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From the second half of the 20th century on, the Gymnopédies were often erroneously described as part of Satie's body of furniture music, perhaps because of John Cage's interpretation of them.
Gymnopédie also appears as an infrequently used word in 19th-century France, to the point it might have been perceived as a neologism by many.
Being coerced to mention his profession, Satie, lacking any recognisable professional occupation, presented himself as a "gymnopaedist", supposedly in an attempt to outwit the director.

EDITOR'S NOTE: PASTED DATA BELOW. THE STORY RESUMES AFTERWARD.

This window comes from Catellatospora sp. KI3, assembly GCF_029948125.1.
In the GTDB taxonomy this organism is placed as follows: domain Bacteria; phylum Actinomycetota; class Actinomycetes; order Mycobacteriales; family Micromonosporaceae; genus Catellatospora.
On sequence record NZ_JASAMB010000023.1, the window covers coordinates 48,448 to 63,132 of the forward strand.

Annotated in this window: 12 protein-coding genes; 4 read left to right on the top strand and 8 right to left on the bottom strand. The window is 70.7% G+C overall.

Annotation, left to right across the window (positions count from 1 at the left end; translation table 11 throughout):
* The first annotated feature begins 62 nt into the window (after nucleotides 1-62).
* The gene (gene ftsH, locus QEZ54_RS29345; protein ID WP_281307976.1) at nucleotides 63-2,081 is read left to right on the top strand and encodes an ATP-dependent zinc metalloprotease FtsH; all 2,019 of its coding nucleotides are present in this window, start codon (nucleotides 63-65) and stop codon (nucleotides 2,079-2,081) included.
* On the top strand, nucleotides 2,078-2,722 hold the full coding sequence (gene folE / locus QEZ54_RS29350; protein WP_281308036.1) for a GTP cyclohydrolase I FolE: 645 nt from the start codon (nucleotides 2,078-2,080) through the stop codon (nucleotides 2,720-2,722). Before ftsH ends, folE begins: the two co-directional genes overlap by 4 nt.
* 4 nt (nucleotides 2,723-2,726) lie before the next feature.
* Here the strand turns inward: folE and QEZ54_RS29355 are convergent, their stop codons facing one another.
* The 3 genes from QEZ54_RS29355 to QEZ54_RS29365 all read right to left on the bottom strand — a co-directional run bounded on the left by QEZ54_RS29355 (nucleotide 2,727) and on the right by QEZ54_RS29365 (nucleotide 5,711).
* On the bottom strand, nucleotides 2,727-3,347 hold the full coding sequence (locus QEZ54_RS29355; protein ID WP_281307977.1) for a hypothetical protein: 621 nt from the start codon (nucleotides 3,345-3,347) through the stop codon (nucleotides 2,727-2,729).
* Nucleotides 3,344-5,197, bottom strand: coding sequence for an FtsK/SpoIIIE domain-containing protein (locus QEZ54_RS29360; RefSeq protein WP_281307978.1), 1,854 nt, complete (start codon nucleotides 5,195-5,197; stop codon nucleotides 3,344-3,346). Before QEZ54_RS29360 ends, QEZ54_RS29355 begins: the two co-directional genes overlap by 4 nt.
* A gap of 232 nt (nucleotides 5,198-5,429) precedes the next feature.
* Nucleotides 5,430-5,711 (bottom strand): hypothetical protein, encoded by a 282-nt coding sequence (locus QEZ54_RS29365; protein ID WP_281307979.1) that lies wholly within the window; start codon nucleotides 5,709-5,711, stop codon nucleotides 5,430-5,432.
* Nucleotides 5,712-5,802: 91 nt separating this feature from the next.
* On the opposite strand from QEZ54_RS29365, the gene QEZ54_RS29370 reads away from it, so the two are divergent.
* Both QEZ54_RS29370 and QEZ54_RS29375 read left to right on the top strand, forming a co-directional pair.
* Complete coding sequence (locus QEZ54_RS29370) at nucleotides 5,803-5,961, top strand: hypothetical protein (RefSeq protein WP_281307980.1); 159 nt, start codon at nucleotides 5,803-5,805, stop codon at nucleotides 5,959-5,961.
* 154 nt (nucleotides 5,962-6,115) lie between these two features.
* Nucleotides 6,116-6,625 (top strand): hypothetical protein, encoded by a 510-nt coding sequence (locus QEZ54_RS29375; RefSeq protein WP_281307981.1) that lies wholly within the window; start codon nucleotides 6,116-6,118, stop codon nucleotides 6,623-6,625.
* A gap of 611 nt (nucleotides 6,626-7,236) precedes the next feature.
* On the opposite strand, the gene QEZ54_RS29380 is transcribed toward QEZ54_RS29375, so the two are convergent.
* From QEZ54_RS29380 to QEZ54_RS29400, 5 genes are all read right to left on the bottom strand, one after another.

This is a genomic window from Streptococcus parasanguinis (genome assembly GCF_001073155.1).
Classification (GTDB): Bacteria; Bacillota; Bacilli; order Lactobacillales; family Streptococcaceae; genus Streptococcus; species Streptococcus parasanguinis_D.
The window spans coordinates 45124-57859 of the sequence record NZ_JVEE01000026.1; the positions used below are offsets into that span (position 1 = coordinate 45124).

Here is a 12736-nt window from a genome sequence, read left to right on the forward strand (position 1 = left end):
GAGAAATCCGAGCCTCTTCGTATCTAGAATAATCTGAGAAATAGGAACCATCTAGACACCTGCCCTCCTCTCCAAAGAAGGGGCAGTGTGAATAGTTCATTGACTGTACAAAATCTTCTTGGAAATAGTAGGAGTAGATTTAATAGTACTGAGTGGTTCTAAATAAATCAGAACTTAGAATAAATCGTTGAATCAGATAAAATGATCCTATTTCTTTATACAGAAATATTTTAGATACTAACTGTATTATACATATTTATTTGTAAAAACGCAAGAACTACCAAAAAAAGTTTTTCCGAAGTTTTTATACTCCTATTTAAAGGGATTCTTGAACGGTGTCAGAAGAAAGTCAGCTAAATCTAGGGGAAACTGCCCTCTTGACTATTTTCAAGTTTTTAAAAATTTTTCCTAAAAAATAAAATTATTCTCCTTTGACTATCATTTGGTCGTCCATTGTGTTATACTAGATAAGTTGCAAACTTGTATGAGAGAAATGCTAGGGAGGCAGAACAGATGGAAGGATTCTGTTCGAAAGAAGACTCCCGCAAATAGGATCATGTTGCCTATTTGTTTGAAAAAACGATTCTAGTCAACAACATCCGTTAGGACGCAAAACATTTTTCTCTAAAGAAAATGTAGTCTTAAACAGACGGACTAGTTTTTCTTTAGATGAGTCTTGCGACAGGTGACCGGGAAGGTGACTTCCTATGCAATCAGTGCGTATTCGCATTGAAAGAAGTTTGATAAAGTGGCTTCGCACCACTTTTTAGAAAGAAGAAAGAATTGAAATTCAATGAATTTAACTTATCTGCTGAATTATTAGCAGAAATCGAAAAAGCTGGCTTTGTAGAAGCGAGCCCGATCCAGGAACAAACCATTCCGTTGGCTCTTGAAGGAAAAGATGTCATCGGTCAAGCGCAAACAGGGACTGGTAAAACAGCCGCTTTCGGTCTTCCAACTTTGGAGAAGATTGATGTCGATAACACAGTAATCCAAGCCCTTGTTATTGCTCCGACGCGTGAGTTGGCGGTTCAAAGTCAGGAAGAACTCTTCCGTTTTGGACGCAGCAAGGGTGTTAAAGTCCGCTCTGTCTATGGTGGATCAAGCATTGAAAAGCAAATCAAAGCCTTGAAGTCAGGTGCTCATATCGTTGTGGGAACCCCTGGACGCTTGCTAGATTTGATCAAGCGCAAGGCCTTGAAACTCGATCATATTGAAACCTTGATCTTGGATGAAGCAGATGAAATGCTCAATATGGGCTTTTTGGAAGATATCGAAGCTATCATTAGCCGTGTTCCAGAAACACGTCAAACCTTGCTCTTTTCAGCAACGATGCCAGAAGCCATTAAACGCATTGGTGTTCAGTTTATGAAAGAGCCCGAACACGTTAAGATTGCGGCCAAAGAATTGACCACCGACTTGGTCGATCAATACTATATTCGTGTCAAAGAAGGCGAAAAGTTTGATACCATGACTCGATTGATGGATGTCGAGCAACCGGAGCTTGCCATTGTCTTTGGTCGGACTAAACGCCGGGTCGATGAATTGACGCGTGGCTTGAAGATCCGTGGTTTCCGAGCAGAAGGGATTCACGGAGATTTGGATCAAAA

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It was, however, already mentioned in Jean-Jacques Rousseau's Dictionnaire de Musique (Paris: Duchesne, 1775), where Gymnopédie is described as "" (an air or chant to which young female Lacedaemonians danced nude) (vol 1, p. The Gymnopédies are the first compositions with which Erik Satie tried to cut himself loose from the conventional 19th century "salon music" environment of his father and stepmother.
In September 1887, Satie composed three sarabandes (Trois Sarabandes), taking a quote from Contamine's La Perdition by way of introduction. Satie apparently used the word "gymnopédiste" (gymnopaedist), before having written a note of his later famous gymnopédies.
In 1998, he won an ARIA Music Award for Song of the Year for "No Aphrodisiac" (co-written with Tim Freedman and Matt Ford).